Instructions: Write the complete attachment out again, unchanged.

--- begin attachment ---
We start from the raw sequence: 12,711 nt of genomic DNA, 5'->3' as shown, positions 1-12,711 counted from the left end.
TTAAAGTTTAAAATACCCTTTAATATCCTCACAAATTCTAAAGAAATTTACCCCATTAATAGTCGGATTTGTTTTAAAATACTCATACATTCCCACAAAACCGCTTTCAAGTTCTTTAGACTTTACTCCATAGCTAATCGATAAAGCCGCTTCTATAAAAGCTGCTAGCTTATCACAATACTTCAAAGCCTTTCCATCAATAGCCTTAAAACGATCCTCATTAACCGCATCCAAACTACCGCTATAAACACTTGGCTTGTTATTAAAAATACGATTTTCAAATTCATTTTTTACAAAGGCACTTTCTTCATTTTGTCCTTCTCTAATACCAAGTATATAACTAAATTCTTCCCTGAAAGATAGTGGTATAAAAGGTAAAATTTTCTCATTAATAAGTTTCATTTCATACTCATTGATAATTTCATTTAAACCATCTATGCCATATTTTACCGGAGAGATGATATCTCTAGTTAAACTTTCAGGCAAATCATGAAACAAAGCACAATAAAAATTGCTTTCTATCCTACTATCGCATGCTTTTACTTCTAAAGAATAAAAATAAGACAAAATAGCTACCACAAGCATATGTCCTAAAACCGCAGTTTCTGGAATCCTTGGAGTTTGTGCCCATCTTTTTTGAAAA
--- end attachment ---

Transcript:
We start from the raw sequence: 12,711 nt of genomic DNA, 5'->3' as shown, positions 1-12,711 counted from the left end.
TTAAAGTTTAAAATACCCTTTAATATCCTCACAAATTCTAAAGAAATTTACCCCATTAATAGTCGGATTTGTTTTAAAATACTCATACATTCCCACAAAACCGCTTTCAAGTTCTTTAGACTTTACTCCATAGCTAATCGATAAAGCCGCTTCTATAAAAGCTGCTAGCTTATCACAATACTTCAAAGCCTTTCCATCAATAGCCTTAAAACGATCCTCATTAACCGCATCCAAACTACCGCTATAAACACTTGGCTTGTTATTAAAAATACGATTTTCAAATTCATTTTTTACAAAGGCACTTTCTTCATTTTGTCCTTCTCTAATACCAAGTATATAACTAAATTCTTCCCTGAAAGATAGTGGTATAAAAGGTAAAATTTTCTCATTAATAAGTTTCATTTCATACTCATTGATAATTTCATTTAAACCATCTATGCCATATTTTACCGGAGAGATGATATCTCTAGTTAAACTTTCAGGCAAATCATGAAACAAAGCACAATAAAAATTGCTTTCTATCCTACTATCGCATGCTTTTACTTCTAAAGAATAAAAATAAGACAAAATAGCTACCACAAGCATATGTCCTAAAACCGCAGTTTCTGGAATCCTTGGAGTTTGTGCCCATCTTTTTTGAAAA